The film's tone is one of ice-cold observation of people and mores, with several touches of humor and irony that illustrate how dysfunctional both generations are. Without heavy underlining how the uneasy relationships of adults and their essential egotism affect the children, there is a lack of rapport that is pin-pointed by details and by indirect symbolism. Ben has what he thinks is a heart-to-heart talk with his son but is in reality ludicrous. Wendy coolly shoplifts candy in a drugstore, and separately, her rich but disoriented mother lifts lipsticks there. In play, young Sandy, without understanding the causes, blows up toy airplanes and whips a flowering bush.
The problem with the young people is the older people , at least in part. The problem with the older people is that they are hollow men. The adults may be salacious, but are unfeeling. In "Something of Value," the Robert Ruark novel set in troubled Kenya and in the 1957 film, the epigraph says, more or less, "If a people lose their gods, they must replace them with something of value."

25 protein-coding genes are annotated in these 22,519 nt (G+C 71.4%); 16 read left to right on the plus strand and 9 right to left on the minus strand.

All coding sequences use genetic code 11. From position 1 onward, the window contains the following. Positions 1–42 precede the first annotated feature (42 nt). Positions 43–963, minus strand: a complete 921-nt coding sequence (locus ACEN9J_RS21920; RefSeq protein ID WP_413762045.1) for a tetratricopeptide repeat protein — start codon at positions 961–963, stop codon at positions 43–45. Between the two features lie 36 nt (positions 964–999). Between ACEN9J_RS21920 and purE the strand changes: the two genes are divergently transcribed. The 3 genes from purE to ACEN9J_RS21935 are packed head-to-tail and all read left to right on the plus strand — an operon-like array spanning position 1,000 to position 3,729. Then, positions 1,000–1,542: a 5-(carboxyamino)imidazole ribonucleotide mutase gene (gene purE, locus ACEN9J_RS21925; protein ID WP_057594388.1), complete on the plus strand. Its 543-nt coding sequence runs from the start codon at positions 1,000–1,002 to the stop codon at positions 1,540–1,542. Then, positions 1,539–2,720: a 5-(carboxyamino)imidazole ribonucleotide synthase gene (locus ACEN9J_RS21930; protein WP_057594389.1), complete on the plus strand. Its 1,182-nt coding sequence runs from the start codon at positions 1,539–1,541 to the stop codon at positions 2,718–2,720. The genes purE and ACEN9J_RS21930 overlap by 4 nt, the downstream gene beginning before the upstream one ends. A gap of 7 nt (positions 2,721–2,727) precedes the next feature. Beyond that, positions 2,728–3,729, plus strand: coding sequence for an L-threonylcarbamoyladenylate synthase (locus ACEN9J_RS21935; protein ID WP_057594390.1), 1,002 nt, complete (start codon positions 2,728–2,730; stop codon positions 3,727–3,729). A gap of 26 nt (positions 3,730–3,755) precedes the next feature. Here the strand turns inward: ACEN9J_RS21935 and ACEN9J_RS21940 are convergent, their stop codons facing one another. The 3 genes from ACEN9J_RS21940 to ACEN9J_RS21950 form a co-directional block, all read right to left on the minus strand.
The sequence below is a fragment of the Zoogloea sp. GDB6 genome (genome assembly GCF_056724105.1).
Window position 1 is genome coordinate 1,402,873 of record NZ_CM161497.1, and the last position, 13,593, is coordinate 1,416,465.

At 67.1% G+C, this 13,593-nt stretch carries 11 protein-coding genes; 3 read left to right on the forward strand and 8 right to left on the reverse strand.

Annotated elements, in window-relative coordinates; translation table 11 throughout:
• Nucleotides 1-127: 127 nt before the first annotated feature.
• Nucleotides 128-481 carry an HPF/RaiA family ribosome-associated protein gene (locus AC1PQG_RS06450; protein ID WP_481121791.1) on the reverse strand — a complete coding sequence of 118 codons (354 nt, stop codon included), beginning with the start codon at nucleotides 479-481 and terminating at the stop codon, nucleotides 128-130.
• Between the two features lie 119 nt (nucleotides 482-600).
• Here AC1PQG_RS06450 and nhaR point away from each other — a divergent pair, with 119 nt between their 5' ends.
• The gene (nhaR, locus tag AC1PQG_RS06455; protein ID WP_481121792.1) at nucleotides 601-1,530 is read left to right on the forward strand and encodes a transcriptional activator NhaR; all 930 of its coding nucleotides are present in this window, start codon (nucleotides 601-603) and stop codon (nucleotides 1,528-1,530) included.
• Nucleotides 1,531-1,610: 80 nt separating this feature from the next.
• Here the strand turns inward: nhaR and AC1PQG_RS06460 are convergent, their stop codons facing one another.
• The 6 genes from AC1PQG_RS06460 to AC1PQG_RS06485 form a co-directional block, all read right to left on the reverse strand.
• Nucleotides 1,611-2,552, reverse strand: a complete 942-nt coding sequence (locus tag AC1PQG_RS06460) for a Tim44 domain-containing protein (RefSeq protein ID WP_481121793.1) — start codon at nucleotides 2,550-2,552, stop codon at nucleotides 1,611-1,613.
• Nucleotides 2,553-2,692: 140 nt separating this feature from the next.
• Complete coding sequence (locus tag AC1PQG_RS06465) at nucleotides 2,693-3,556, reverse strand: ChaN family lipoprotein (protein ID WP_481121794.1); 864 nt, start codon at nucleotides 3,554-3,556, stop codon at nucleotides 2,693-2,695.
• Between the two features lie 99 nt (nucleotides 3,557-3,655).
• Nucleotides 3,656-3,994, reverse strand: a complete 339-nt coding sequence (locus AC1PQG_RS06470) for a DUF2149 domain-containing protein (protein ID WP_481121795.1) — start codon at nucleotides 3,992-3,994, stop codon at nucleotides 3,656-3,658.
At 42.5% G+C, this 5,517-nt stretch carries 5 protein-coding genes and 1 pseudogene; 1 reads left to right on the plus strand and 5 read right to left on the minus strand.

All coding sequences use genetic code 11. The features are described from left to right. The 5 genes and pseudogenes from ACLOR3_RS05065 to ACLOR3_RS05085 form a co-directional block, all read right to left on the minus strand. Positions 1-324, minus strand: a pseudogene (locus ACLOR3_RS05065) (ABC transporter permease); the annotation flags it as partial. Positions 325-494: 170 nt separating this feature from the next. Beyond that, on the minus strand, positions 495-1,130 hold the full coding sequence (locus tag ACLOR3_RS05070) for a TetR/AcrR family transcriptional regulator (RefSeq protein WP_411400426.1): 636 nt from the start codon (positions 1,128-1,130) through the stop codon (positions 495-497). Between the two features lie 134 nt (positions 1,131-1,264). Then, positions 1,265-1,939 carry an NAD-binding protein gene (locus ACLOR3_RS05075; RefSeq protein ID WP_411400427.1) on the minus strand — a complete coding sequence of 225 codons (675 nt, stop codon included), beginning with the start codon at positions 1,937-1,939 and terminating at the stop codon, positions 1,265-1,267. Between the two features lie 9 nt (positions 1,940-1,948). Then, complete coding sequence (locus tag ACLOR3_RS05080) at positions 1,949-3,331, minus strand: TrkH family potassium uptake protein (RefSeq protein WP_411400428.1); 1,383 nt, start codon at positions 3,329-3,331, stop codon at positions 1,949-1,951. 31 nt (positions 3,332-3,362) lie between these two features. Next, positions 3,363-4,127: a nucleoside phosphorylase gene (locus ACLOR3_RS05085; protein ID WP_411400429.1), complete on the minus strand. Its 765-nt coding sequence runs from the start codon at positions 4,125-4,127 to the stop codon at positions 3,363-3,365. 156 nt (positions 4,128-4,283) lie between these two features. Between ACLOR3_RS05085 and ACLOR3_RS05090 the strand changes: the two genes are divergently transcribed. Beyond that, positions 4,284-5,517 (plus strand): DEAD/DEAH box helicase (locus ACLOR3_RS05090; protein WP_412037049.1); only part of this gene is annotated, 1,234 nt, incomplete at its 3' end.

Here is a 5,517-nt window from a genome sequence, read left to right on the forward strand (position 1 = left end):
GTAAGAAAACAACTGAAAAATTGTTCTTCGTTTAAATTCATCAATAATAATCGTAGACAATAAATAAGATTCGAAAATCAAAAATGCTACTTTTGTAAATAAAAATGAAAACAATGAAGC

In Ang Lee's previous films about Taiwanese, old values and new values coexisted or else some new ones replaced older ones. But among the "The Ice Storm"'s characters there are no visible values of any sort. The people are hollow men, dead souls, running on empty. Yet the movie does not look at them in a reprimanding way but rather with a cool kind of pity. This makes for an absence (I am not saying "a lack"--there's a difference) of the dramatic tension that we have been conditioned to take for granted. It's no defect. Nor is the fact that the adults are shown as unidimensional stereotypes, since that's what they really are. And what they are is seen with a sharp eye for descriptions within a rapid succession of episodes. Many episodes.